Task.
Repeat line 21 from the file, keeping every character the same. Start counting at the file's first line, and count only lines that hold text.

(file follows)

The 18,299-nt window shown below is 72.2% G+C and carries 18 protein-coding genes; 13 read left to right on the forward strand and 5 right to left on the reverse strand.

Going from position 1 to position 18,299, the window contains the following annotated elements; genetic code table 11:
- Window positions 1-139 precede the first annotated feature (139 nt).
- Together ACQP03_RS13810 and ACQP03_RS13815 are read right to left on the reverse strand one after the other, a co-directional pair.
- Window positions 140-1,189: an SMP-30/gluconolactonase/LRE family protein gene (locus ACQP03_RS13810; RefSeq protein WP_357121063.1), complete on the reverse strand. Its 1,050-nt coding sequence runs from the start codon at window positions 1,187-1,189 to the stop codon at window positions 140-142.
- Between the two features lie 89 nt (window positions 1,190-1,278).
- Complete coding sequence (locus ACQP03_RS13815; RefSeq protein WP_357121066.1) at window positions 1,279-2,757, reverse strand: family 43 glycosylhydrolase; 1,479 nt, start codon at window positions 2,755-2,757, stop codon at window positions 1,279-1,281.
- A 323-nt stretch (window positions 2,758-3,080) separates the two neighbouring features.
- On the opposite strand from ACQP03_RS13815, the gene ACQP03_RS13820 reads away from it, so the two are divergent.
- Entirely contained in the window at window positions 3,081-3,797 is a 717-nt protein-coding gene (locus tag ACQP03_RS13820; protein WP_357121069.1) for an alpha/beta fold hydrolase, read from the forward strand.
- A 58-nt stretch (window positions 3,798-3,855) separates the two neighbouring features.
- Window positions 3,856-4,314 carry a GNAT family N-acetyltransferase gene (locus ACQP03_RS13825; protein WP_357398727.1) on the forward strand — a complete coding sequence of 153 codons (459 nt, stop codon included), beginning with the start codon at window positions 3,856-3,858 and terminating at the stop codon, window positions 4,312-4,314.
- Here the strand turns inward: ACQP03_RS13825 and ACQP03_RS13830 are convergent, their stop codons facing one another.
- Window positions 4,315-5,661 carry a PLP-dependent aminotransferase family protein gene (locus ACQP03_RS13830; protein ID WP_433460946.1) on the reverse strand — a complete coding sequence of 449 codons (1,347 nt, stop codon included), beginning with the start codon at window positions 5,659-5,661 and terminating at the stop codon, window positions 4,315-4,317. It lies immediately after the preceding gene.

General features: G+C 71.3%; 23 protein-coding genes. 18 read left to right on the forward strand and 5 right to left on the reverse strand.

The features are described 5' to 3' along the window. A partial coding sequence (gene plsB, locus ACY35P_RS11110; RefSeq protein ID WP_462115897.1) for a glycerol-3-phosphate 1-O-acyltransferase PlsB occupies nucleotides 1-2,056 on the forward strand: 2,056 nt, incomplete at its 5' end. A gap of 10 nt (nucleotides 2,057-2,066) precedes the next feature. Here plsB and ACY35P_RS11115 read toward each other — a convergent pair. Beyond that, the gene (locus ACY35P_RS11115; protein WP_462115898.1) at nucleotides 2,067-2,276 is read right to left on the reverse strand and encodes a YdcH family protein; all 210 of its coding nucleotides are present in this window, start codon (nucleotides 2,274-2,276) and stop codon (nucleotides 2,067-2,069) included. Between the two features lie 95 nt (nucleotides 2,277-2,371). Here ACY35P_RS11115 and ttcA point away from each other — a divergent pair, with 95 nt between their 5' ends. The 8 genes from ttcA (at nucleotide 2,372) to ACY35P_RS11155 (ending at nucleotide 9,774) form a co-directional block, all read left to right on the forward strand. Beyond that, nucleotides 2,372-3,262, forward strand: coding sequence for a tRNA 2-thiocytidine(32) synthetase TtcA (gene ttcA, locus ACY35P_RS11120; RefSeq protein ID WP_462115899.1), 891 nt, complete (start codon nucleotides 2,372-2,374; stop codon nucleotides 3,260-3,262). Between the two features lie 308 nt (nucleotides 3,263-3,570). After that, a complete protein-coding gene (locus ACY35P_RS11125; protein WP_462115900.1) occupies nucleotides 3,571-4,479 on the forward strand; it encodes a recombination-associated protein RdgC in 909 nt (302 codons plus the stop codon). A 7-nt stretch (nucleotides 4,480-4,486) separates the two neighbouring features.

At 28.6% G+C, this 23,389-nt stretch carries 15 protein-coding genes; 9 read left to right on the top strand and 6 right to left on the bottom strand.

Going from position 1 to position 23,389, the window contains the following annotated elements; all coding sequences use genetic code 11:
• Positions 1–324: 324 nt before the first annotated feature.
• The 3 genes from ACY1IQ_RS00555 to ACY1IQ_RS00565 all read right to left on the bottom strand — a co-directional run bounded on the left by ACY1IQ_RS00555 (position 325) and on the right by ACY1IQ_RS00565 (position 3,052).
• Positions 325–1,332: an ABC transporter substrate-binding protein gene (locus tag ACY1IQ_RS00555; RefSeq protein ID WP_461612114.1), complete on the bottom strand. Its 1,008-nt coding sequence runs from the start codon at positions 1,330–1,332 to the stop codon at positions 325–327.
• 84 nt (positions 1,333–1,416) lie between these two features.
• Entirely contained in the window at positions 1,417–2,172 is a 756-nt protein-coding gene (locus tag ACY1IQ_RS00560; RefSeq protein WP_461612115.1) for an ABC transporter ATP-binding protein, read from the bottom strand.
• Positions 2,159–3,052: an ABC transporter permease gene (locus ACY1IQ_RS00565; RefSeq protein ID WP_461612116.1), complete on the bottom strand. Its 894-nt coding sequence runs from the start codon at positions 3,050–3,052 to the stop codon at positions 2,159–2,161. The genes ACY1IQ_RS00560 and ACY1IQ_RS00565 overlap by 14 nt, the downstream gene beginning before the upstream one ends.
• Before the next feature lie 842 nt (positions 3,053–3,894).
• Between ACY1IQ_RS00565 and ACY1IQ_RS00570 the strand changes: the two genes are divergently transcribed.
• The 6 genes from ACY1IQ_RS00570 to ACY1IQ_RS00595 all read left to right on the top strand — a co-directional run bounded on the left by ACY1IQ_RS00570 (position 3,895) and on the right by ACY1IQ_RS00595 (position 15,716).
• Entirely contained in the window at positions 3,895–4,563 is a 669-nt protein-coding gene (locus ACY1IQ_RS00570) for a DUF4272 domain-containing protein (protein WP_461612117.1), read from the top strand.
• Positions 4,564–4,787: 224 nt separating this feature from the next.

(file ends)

• Positions 325–1,332: an ABC transporter substrate-binding protein gene (locus tag ACY1IQ_RS00555; RefSeq protein ID WP_461612114.1), complete on the bottom strand. Its 1,008-nt coding sequence runs from the start codon at positions 1,330–1,332 to the stop codon at positions 325–327.